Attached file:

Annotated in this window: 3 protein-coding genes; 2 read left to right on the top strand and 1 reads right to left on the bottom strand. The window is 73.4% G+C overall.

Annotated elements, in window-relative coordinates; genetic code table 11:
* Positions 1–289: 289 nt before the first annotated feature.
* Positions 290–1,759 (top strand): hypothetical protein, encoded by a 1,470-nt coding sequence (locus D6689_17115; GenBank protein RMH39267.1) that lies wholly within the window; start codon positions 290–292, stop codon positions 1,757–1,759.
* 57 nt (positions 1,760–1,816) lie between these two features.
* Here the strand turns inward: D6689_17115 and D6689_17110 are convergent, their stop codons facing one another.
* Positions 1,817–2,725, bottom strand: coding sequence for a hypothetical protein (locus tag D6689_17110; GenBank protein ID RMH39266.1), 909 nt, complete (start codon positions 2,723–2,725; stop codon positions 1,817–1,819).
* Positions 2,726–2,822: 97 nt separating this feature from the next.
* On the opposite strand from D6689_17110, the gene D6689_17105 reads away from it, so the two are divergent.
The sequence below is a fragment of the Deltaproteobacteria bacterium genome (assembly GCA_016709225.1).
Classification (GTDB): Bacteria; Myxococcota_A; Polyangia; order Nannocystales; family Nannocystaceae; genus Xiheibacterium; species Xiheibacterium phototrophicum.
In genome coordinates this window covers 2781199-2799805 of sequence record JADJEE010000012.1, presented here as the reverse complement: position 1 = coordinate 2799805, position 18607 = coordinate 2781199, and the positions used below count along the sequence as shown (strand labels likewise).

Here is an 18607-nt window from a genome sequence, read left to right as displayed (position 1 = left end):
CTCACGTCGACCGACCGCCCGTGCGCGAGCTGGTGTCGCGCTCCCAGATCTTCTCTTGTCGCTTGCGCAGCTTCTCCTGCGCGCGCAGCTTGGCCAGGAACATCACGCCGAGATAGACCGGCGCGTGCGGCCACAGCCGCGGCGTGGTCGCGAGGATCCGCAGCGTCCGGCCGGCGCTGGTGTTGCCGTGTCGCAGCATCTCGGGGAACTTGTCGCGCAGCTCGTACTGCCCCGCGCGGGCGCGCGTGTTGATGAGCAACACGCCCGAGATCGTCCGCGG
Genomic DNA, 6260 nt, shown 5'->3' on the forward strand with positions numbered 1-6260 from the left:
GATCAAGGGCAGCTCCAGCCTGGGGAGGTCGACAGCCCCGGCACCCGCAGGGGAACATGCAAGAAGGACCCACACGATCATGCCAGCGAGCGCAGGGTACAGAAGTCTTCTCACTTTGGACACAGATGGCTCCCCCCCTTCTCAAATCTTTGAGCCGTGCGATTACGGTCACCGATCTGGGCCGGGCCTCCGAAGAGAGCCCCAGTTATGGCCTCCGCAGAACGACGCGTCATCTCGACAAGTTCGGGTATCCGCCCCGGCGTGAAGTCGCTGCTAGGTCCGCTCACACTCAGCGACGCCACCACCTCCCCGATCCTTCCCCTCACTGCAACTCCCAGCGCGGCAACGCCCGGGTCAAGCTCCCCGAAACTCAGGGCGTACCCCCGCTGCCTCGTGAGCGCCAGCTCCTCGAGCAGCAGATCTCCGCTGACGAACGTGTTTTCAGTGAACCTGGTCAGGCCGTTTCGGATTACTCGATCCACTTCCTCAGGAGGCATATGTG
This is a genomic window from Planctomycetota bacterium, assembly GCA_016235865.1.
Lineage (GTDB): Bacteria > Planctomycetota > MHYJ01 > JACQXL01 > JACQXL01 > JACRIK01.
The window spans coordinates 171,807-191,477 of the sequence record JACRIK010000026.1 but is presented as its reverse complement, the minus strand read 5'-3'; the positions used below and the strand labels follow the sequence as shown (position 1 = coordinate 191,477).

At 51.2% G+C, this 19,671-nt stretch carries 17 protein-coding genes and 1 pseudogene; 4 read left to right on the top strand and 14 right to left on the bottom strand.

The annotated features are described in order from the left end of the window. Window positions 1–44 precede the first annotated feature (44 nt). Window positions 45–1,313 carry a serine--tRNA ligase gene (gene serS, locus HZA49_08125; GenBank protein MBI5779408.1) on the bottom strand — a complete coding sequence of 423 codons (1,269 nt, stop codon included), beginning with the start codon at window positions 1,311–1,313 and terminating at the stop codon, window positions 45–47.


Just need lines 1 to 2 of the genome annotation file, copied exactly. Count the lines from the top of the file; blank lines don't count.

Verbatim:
Annotated in this window: 3 protein-coding genes; 2 read left to right on the top strand and 1 reads right to left on the bottom strand. The window is 73.4% G+C overall.

Annotated elements, in window-relative coordinates; genetic code table 11: